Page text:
Filing for bankruptcy clears many of your personal financial obligations, but it also places you in credit purgatory. Whether you declare Chapter 7 or Chapter 13, bankruptcy leaves a stain on your credit profile that will stay with you for up to 10 years. But you don’t have to wait 10 years to rebuild your credit. A personal loan, especially from your local credit union or an online lender, can be a powerful tool to help you regain your financial footing and rebuild your credit.
Tip: Using personal loans to rebuild your credit history is a two-edged sword. Although making regular payments on a personal loan can help, taking on debt can be expensive and push you into deeper financial difficulties. Take a reality check before purchasing a personal loan and make sure you can afford the monthly payments.
Build Favorable Credit History with On-Time Payments
According to MyFICO.com — the company behind the most commonly used credit score by lenders — your payment history is the single largest factor in calculating your FICO score. A whopping 35 percent of your score is determined by how promptly you pay your bills. By taking a personal loan with lenders that report to major credit reporting bureaus, such as NetCredit or Rise, you can nudge your credit score in the right direction. Why? Personal loans are repaid over months or years, which gives you plenty of time to establish a pattern of on-time payments.
Tip: If you do decide to get a loan to help your credit score, avoid payday loans. They don’t report to credit bureaus and will do nothing to rebuild your credit.
Give Yourself A Loan
The drawback of using a personal loan to improve your credit is you may be tempted to buy things you cannot afford. You can minimize the cost of a personal loan by investing the funds in a secure investment instrument, such as a CD, and use the loan as a tool to save money.
Captian Money Tip: Notice the interest you pay on the loan will exceed the income you generate from the CD. This is not a good investment idea. The primary goal (and only potential benefit) is to build a positive payment history.
Many banks and credit unions will provide loans secured by CDs. The money you borrow is deposited directly into the CD account while you make payments on the loan each month. You are essentially borrowing from yourself. This option is great for lenders because there is no risk for them. After you have repaid the amount of the loan, plus whatever interest is charged, the bank releases its hold on your CD. Once your CD matures, you receive earned interest along with your original deposit. In the meantime, your bank or credit union reports your on-time payments to the three major credit reporting agencies, which could help your credit score.
If your bank or credit union doesn’t offer CDs, or if you cannot qualify for a bank or credit union loan, do not despair. You can obtain a personal loan and use the money to purchase a CD from any financial institution that you choose. If you get your loan through an alternative lender, make sure they report to at least one credit bureau.
Obtain A (Secured) Credit Card
Many people choose to live without a credit card after bankruptcy. But everyday activities, such as renting a car or booking a hotel, can be difficult without a credit card. If you qualify for an unsecured credit card after filing for bankruptcy, the terms you receive will be less than desirable: low credit limits, stiff fees, and high interest rates.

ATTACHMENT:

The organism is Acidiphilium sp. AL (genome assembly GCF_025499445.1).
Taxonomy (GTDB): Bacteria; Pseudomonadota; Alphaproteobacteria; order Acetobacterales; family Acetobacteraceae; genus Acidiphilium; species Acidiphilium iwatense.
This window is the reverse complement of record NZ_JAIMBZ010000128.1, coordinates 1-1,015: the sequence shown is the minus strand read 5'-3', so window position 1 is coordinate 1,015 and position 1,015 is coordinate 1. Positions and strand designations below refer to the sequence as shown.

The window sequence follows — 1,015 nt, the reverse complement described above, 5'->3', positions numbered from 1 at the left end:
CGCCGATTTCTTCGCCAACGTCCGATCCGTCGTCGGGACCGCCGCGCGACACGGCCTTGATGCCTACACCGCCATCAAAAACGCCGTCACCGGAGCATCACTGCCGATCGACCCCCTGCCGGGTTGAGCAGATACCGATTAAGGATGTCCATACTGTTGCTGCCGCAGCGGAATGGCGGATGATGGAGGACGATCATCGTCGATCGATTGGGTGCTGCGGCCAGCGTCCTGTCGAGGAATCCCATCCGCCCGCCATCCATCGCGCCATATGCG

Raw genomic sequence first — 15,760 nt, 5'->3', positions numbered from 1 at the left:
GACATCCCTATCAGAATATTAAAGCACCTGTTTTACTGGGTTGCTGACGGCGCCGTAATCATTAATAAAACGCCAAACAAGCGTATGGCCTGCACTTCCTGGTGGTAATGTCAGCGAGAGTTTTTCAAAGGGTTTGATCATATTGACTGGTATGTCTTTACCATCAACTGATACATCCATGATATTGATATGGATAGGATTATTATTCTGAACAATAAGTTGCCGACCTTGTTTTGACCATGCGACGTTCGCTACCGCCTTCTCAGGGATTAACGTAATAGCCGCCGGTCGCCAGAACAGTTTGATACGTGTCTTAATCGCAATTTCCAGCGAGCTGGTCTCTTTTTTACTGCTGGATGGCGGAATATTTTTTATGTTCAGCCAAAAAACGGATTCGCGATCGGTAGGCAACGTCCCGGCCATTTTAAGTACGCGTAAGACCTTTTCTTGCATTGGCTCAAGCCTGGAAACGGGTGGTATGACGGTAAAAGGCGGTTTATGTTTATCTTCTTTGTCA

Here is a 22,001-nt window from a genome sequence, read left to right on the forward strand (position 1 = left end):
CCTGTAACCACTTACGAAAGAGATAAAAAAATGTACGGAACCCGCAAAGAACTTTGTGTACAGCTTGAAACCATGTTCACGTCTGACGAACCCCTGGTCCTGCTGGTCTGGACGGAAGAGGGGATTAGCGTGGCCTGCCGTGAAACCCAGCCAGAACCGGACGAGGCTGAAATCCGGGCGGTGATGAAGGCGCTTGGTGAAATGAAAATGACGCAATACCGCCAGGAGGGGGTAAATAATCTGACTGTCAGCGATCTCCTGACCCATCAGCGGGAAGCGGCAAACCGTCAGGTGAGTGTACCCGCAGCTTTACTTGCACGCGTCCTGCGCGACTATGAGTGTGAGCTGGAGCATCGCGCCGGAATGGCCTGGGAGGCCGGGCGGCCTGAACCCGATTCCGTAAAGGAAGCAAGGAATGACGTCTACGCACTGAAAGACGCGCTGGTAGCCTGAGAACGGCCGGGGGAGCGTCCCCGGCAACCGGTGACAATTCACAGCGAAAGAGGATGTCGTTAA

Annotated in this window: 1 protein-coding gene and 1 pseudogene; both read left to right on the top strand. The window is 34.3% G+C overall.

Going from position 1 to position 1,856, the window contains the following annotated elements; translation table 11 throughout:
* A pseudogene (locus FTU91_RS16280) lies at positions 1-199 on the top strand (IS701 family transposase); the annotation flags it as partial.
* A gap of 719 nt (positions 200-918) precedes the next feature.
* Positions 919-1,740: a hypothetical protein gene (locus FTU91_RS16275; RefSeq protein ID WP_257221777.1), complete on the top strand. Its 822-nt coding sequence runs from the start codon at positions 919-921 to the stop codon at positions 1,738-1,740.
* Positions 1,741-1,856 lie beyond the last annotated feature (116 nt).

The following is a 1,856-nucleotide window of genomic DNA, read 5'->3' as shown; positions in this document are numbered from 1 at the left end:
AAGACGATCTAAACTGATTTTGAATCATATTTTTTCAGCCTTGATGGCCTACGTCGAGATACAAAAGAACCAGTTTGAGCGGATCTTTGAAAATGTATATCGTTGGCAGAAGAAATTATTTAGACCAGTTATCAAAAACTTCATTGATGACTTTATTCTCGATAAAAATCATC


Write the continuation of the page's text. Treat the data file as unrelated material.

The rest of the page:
Secured credit cards, such as First Progress Platinum Elite Mastercard, USAA’s Platinum Mastercard (only for members of the armed forces and their families), look and work like regular credit cards but are available to people with poor credit. Also, they usually offer lower interest rates and few or no fees because the credit limits are
dictated by the guarantee deposit you provide.
However, if you just filed for bankruptcy, you probably don’t have much cash lying around to deposit as a guarantee. A personal loan allows you to obtain the cash you need to make a substantial deposit and receive a reasonable credit limit of $1,000 or $1,500.
Captian Money Tip: Credit score algorithms also look at your debt-to-available-credit ratio. In fact, credit utilization accounts for 30 percent of your FICO score. Once you have a credit card, you could further improve your credit score by maintaining low balances on your secured credit cards.
Qualify for Better Credit Offers
None of these methods are quick fixes for your credit. Don’t trust people or companies who claim they can remove all negative items on your credit report. Although incorrect items can be deleted from your credit profile, there’s no way you’re removing legitimate items, such as a bankruptcy. The best approach is to ensure that there are no errors in your credit report and rebuild your credit profile with regular and on-time payments, such as loans or credit card payments. Expect to see improvements in your score after about six months to a year.
If you do decide to get a personal loan, stick with lenders that offer competitive rates, consider borrowers with poor credit, and report payments to credit bureaus. Of course, obtaining a loan is not the only or the best way to rebuild your credit score. Consider talking to a credit specialist about your options.
Audrey Henderson is a Chicagoland-based writer and researcher. She holds advanced degrees in sociology and law from Northwestern University. Her writing specialties are sustainable development in the built environment, policy related to arts and popular culture, socially and ecologically responsible travel, civic tech and personal finance.